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Neuromyelitis Optica

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Overview

Neuromyelitis optica causes attacks of optic neuritis and transverse myelitis, as can multiple sclerosis (MS).

  • In MS, optic neuritis typically causes visual impairment in one eye at a time, while both eyes may be affected simultaneously in NMO.
  • Transverse myelitis — which refers to inflammation across both sides of the spinal cord at a single level — causes weakness and loss of sensation in the legs and — depending how high on the spinal cord the inflammation occurs — occasionally in the arms. Transverse myelitis can also affect bowel and bladder function. Transverse myelitis attacks tend to be more severe in NMO than in MS, causing more severe symptoms — although that is not always the case.

A new blood test that measures antibodies to aquaporin-4 detects NMO in about 70 percent of cases. This test may identify that a person has NMO even before he or she experiences all the symptoms that lead to a confident diagnosis.

Learn more about NMO through the National Institute of Neurological Disorders and Stroke (National Institutes of Health), the Transverse Myelitis Association and the Guthy Jackson Foundation website.

Treatment

Disease Modification

There is no cure for neuromyelitis optica (NMO) at this time, but there is a medication, Soliris (eculizumab), approved for the treatment of neuromyelitis optica spectrum disorder (NMOSD) in adult patients who are anti-aquaporin-4 (AQP4) antibody positive. Soliris was approved by the US Food and Drug Administration on June 27, 2019. Download the medication guide and prescribing information for more information.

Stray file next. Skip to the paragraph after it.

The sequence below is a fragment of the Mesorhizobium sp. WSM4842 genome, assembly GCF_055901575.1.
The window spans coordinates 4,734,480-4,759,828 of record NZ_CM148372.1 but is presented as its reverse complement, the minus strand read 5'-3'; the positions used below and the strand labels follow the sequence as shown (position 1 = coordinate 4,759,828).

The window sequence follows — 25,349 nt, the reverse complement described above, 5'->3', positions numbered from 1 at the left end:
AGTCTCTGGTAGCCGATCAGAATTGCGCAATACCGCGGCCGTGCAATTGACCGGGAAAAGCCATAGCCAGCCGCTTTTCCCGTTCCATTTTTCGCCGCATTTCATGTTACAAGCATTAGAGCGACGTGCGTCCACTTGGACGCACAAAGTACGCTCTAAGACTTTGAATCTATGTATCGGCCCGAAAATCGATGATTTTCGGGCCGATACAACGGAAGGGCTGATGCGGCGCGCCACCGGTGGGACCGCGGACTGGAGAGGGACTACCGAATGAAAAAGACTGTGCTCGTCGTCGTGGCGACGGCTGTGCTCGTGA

Prior to the approval of Soliris, the following medications were used to supporess the immune system to reduce the likelihood of further attacks:
  • mycophenolate mofetil (CellCept)
  • rituximab (Rituxan)
  • azathioprine (Imuran, Azasan)
First Attack Treatment

The standard of care for an initial attack of NMO includes the following:
  • Intravenous (into the vein) high-dose corticosteroids (methylprednisolone)
  • Plasma Exchange (PLEX) if no improvement occurs with corticosteroids. The goal of PLEX is to lower the level of NMO-IgG in the blood.PLEX involves removing blood from the body through a needle and tubing. Through a series of steps, the plasma (the liquid part of the blood) is separated from blood cells and replaced with an artificial plasma substitute; the plasma substitute and blood cells are combined and returned to the body through an intravenous line. The procedure lasts several hours and may be repeated multiple times over a number of days.
Read more about the benefits and risks of these medications.

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